Did you know returnees spend 14 days in MIQ after they arrive in New Zealand? Or that Covid-19 can be transmitted via air particles as well as droplets?
The Labour MPs on Parliament's health committee apparently have such an insufficient grasp of such issues that they needed a 20-minute "idiot's guide" presentation from the heads of Health and MBIE this week.
Such was the parade of inanities that Speaker Trevor Mallard penalised his own party the following day, giving National MP Chris Bishop four extra supplementary questions for Question Time - even though Mallard has no jurisdiction over select committees.
He does, however, have complete discretion over supplementary questions at Question Time. In punishing Labour, he said the committee wasn't run "with the spirit of the last Standing Orders report and assurances that have been given".
Those assurances were about the Opposition's ability to question ministers and officials, and were the backbone behind the decision not to re-establish the Epidemic Response Committee.
The extra four questions were at least some solace for Bishop, who went through various stages of anguish throughout the presentation.
He tweeted in frustration as Ashley Bloomfield explained the testing regime for returnees.
He held his head in his hands during the "end-to-end customer journey" explanation for someone flying to New Zealand.
"We provide information via our website," MIQ deputy chief executive Megan Main said about helping them before they get on the plane.
"We take them from the international airport to one of our 32 facilities in five cities ... They do exactly 14 days, 370-odd hours with us."
Me this morning at Health Committee pic.twitter.com/oqYBxKpH85— Christopher Bishop (@cjsbishop) April 13, 2021
Bishop looked like he might spontaneously combust when, after the presentation was done, committee chair and Labour MP Liz Craig said: "That's been really, really useful."
She then invited the officials to provide a recap, which led to MBIE chief executive Carolyn Tremain enlightening the committee about how MBIE met with Health "regularly" to "exchange information and share experiences".
When it was finally his turn, Bishop's line of questioning was broken up by Labour's Ginny Andersen asking about the benefits of giving vaccines to border workers first.
And when Bishop tried to resume his questioning, Craig declared that time was up, noting the committee had already agreed to the 20-minute presentation in the first place.
"I know that, but who do you think has the numbers on the committee?" an exasperated Bishop retorted.
Act leader David Seymour implored the committee to allow Bishop more questions, to which Anderson declared: "Give him one."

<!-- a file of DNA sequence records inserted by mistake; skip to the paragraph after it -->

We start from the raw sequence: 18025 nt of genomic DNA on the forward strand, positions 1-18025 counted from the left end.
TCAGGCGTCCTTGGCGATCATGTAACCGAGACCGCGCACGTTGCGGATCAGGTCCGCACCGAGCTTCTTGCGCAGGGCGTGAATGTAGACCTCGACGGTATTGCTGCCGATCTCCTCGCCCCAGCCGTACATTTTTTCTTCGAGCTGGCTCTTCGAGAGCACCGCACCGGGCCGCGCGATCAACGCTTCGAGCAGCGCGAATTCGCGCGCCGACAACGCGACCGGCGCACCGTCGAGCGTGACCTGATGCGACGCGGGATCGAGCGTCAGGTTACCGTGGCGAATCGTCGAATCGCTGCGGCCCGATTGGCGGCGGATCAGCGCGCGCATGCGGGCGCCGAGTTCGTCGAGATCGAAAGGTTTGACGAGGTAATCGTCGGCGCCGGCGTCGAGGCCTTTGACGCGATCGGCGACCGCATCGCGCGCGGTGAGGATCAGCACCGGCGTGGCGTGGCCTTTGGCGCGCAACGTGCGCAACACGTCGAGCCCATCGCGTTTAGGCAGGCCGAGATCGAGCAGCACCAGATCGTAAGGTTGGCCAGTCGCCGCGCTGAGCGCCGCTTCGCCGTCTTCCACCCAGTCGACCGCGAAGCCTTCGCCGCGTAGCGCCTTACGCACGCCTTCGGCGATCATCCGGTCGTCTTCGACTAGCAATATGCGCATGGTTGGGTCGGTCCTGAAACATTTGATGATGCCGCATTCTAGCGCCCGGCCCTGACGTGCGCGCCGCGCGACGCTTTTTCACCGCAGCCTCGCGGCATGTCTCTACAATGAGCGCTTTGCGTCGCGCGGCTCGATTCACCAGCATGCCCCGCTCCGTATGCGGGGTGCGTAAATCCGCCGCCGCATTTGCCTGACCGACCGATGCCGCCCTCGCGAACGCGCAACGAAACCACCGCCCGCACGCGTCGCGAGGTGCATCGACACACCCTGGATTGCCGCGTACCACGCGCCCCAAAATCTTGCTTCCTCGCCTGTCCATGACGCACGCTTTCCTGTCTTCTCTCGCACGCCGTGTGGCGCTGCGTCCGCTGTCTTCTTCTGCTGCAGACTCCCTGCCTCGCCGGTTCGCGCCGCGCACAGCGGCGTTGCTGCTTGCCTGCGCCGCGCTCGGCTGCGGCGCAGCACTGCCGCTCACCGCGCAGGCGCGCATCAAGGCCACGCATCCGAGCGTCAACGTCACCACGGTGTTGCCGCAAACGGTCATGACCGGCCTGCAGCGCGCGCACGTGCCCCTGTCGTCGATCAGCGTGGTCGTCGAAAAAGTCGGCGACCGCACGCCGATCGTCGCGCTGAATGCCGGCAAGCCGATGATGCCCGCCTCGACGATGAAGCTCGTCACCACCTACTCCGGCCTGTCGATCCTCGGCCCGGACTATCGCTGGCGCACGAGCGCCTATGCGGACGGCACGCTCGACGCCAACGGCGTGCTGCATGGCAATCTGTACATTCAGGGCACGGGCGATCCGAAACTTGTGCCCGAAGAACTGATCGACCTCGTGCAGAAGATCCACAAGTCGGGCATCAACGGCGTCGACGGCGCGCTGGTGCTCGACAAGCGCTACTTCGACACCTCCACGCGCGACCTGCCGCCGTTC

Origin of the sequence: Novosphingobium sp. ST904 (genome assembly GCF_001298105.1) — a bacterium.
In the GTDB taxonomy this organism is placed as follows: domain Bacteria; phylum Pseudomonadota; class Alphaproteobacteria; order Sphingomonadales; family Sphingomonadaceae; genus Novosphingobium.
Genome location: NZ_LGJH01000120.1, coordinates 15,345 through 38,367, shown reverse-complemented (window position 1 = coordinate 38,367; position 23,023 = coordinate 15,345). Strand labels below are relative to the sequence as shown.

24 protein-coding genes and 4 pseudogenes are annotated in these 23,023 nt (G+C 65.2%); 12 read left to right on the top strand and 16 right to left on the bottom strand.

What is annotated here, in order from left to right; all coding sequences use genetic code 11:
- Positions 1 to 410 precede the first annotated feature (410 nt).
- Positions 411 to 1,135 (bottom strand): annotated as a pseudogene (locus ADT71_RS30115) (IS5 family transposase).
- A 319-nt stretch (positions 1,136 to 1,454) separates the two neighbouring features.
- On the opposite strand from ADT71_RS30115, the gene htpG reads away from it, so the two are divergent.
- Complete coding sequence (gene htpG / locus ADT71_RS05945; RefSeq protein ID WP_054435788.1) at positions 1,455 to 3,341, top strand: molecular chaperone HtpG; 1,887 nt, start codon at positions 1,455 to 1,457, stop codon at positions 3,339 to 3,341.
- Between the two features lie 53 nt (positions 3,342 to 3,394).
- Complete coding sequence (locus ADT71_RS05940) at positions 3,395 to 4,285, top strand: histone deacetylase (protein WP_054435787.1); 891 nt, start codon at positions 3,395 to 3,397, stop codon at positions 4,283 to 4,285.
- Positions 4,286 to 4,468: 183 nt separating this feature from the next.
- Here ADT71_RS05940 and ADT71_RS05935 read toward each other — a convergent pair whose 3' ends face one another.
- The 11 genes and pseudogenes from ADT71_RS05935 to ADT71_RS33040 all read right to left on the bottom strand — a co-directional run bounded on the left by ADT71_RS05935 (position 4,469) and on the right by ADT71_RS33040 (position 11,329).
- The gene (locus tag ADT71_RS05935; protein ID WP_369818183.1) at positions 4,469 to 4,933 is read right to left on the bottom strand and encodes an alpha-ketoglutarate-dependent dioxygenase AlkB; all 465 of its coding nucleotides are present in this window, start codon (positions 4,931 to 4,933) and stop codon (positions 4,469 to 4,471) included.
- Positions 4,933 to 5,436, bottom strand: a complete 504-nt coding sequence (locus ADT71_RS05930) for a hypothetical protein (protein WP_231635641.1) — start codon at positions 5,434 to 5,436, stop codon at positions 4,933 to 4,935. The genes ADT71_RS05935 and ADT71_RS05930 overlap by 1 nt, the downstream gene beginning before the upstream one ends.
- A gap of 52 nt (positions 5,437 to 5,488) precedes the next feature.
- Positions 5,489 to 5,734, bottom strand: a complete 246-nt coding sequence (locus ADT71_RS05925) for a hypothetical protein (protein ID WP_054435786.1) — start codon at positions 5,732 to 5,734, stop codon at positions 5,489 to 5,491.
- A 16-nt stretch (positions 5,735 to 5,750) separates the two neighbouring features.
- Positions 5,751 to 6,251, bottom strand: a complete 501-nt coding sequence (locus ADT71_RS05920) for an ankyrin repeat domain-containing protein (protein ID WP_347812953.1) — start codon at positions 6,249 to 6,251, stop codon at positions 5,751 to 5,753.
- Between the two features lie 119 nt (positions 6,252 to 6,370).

After his question - about the slow pace of phasing out MIQ security contractors, eight months after it was signalled - Bishop moved a motion to extend the session.
"No," said Andersen. "We've just had an hour." Then Craig, seemingly taking instructions from Andersen, closed the session so a vote could be held behind closed doors.
The session wasn't extended.
This morning I moved for the Health Committee to go for another hour with the senior officials for further questions (on border testing and more). Labour blocked it. Then I moved for the committee to come back next week for another hour. Also blocked.— Christopher Bishop (@cjsbishop) April 14, 2021
Government MPs using up committee time - and National MPs were masters of this as well when they were in power - to give a minister or official an easy ride is nothing new.
But committees are also invaluable opportunities for any MP - not just the Opposition - to grill officials on key issues, and there is none more important than the Covid response.
Bishop's first question elicited the big reveal that an infected Grand Millennium security guard - who should be tested fortnightly - had gone untested for five months, and that MBIE didn't know how many MIQ workers were missing their regular tests.
Covid Minister Chris Hipkins eventually found out - about 60 MIQ workers.
But that has just led to more unanswered questions, and a growing sense that the Government's testing system at the border is not up to scratch.
Why was the critical testing regime built on a system that relied on workers and employers telling the truth? (Government answer: there's no rule book for Covid.)
What checks were being done to make sure private employers were keeping tabs on whether their workers were getting swabbed? (Some, maybe. We're still looking into that.)
How many high-risk workers in the 15,000-strong wider border workforce - such as port engineers, one of whom tested positive in October - are also off the Government's radar? Shouldn't they also be on the border worker testing register?
Does the register even work as it should? Hipkins kinda thinks so. But the guard's employer, First Security, said the register only threw up a red flag about the guard's tests at the end of March, four months after the guard's was last tested.
These are all questions the committee could grill officials on, which could - and here's the point - pave the way for improving the Covid response, making it less likely that we might lose a loved one or be forced back into lockdown.
When Wednesday's farce was done and dusted, Bishop unsurprisingly called for the Epidemic Response Committee to be re-established.
It was opposed by the Government, which said Parliament's processes were back up and running and the Opposition had ample opportunities to hold the Government to account.
That would ring truer if Labour MPs on the committee dropped their cynical, indefensible tactics, which have left us all poorer as a result.